One other important thing the farmers must remember is to practise crop rotation and for this one they need to engage their extension officers for advice so that they do not destroy the soil’s production capacity.
Crop rotation will also allow them to manage some pests and diseases that normally have a negative impact on yields.
Pfumvudza/Intwasa is most likely to be over-subscribed this season after many farmers saw how those that produced crops using the concept performed last season.
In all cases, it is the farmer that benefits because from the two plots that they are encouraged to use, one will take care of their domestic needs while the other goes to the Grain Marketing Board (GMB) to beef up the strategic grain reserves of the country.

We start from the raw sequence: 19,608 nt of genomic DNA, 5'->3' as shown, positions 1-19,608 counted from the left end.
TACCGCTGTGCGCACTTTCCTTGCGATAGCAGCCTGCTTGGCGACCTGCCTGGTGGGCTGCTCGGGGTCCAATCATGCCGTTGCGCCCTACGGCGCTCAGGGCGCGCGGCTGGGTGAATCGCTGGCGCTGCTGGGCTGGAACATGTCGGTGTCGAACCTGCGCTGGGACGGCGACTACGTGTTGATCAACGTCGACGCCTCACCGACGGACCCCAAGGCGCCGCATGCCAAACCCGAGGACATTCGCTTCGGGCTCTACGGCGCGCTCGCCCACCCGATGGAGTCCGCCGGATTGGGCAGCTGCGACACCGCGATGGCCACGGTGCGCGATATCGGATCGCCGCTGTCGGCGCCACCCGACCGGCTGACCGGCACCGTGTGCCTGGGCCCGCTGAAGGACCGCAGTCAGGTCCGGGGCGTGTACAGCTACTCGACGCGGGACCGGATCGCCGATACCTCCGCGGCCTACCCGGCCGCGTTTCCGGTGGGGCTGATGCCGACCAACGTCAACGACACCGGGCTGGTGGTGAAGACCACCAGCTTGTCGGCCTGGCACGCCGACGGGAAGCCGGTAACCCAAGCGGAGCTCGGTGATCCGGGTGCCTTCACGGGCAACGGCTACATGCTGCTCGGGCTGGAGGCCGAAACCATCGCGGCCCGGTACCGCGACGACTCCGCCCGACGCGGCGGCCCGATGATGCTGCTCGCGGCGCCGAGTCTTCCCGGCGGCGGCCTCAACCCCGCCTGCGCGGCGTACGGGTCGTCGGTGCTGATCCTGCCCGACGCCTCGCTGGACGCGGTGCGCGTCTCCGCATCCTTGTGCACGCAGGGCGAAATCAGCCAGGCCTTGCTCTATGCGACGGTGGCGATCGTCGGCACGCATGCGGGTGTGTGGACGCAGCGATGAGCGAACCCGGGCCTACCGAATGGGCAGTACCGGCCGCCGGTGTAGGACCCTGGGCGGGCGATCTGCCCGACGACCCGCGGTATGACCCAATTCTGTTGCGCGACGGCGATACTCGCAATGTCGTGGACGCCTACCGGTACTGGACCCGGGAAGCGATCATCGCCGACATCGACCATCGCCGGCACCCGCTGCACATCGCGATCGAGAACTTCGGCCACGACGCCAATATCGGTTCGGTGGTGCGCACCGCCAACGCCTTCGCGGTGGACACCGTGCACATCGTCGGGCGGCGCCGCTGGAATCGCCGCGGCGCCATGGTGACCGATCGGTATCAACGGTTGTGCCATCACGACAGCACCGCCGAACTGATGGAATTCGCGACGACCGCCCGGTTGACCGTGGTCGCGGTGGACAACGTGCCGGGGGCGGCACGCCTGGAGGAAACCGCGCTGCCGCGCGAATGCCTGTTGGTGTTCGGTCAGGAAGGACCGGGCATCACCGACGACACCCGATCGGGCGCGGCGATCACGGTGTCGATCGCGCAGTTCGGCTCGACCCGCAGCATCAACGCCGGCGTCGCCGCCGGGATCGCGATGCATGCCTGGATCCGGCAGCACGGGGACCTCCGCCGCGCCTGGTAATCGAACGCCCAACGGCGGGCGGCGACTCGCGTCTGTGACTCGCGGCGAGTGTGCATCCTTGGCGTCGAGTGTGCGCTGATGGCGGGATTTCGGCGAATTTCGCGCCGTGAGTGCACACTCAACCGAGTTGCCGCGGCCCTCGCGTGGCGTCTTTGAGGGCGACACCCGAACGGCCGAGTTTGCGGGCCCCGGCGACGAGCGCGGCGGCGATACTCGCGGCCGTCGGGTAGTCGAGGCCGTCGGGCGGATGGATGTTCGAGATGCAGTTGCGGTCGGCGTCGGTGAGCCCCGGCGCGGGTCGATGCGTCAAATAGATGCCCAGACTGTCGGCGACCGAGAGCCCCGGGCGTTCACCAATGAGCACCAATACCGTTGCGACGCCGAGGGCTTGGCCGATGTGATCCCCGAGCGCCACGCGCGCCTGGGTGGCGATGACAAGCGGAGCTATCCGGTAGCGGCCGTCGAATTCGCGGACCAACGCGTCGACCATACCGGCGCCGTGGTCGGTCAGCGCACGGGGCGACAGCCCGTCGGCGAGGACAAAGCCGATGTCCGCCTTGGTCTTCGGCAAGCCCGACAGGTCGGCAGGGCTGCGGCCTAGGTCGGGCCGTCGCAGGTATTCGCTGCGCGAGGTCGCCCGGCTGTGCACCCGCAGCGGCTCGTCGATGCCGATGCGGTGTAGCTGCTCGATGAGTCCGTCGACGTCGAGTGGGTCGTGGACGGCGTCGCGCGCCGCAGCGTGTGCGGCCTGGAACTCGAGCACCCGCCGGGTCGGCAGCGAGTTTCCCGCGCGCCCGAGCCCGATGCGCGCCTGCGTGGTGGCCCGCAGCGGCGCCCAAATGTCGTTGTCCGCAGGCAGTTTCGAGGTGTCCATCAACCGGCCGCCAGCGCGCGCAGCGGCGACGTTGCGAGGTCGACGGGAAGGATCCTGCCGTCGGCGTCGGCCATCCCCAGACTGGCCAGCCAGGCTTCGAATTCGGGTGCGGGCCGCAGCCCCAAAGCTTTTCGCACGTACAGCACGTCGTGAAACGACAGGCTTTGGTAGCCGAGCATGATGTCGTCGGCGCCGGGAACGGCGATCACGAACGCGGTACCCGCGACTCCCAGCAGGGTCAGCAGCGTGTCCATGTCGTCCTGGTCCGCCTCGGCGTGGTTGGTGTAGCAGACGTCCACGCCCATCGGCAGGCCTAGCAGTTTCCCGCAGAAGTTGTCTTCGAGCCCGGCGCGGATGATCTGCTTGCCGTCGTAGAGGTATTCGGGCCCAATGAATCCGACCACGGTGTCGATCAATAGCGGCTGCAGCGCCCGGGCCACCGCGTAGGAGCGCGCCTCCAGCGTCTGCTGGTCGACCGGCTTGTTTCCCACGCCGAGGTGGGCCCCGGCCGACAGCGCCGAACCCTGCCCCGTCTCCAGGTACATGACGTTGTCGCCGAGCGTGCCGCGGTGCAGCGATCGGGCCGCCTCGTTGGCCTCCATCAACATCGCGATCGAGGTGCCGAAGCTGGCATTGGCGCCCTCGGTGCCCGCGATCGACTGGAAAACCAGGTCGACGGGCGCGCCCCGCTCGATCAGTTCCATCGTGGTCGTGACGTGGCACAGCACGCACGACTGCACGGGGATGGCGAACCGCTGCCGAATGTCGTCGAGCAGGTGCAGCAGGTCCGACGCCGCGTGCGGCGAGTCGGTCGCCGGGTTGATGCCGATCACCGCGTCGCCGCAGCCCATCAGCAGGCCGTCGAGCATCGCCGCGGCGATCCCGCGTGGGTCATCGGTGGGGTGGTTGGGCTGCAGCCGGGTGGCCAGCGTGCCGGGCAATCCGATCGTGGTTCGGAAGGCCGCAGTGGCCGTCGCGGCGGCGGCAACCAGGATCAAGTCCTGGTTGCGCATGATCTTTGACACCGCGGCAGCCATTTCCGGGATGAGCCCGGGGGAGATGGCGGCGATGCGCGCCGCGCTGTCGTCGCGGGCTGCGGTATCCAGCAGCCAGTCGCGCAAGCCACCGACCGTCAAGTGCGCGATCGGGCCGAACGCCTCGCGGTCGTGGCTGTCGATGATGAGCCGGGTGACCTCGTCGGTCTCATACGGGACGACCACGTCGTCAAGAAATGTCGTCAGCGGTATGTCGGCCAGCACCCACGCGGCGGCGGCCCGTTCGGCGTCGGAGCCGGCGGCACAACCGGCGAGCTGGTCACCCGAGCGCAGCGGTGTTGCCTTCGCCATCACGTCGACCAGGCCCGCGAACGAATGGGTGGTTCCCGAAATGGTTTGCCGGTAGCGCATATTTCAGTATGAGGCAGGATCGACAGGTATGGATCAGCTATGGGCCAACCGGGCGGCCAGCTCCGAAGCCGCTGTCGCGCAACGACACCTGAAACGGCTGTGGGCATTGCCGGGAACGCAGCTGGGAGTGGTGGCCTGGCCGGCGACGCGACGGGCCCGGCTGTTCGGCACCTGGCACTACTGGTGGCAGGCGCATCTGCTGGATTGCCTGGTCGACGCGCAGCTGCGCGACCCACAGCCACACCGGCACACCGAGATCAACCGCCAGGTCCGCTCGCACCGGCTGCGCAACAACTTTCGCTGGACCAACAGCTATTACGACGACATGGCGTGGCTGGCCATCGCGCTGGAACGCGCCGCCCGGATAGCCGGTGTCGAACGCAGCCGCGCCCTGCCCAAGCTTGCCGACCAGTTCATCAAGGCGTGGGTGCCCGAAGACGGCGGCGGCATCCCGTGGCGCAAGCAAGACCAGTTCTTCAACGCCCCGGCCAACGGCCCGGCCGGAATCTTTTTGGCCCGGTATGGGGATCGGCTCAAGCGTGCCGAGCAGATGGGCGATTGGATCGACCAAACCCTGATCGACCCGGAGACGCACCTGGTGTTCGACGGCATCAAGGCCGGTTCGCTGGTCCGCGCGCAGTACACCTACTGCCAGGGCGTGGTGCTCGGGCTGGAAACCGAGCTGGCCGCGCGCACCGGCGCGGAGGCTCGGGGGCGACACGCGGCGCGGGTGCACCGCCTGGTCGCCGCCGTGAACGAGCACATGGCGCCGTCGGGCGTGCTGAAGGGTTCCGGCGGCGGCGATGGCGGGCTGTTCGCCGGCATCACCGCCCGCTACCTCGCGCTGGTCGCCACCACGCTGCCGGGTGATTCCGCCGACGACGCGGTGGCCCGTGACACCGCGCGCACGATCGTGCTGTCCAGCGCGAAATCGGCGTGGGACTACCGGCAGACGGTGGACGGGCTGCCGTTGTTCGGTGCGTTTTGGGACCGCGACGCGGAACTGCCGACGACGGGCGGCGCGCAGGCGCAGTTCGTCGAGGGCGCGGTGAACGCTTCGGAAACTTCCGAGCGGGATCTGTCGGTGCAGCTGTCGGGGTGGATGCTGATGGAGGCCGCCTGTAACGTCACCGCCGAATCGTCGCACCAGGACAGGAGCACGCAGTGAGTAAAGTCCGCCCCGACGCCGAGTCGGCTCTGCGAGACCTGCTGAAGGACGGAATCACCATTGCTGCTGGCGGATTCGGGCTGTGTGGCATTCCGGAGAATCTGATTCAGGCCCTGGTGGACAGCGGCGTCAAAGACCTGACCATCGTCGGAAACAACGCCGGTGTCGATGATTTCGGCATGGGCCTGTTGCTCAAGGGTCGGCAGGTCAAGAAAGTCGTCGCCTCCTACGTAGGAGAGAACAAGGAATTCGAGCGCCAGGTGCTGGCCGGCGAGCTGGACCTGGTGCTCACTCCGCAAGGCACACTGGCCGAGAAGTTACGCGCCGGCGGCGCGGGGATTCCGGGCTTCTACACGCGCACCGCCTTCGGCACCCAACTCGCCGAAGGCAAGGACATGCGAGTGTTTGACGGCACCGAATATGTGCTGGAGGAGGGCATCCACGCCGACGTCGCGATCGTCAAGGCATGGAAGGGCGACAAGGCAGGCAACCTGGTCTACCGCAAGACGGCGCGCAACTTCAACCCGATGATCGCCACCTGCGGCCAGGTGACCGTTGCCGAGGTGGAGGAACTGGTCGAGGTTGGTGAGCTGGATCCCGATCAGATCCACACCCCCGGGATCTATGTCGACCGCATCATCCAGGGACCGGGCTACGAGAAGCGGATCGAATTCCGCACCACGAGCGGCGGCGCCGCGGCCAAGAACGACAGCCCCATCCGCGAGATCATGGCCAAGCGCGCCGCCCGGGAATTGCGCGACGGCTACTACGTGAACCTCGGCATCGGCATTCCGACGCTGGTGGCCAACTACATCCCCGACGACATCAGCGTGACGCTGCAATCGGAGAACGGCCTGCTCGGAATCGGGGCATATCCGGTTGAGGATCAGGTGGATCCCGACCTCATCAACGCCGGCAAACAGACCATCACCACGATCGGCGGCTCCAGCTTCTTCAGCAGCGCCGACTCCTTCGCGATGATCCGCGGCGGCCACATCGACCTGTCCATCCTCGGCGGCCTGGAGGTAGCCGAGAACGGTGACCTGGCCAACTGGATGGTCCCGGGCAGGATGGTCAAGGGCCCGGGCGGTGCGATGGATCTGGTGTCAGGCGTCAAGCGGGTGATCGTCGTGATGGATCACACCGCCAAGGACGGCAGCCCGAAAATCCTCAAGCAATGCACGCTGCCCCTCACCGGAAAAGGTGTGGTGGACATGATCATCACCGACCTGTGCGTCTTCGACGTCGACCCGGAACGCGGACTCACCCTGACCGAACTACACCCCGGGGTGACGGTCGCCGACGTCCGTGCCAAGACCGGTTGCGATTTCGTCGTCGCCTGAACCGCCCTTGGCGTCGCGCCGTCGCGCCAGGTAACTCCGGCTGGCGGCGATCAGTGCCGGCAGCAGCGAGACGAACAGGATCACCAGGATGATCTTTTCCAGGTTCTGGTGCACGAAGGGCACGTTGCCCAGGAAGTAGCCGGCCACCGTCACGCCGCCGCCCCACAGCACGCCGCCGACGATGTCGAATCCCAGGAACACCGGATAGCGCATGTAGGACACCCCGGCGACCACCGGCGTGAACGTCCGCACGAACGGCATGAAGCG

That portion does not go free, of course, as the farmer is paid even if they have used inputs from Government.
The Pfumvudza/Intwasa programme is creating a win-win situation for both Government and farmers because both parties are walking out richer from the deal, which is benefiting the economy too.
And given such a scenario, it becomes crucial for all the parties included to play ball and make the next outing even more successful than the previous one when everyone was still at the learning stage.
The success of the concept and survival into the future, however, hinges on the fact that farmers must not embrace it because they are getting inputs from Government, but for its being a system that allows them to salvage yields even if a season is bad.
The fact that it climate-proofs farming operations should be the biggest factor attracting farmers to it and not the inputs because it may die a natural death once the inputs are no longer there.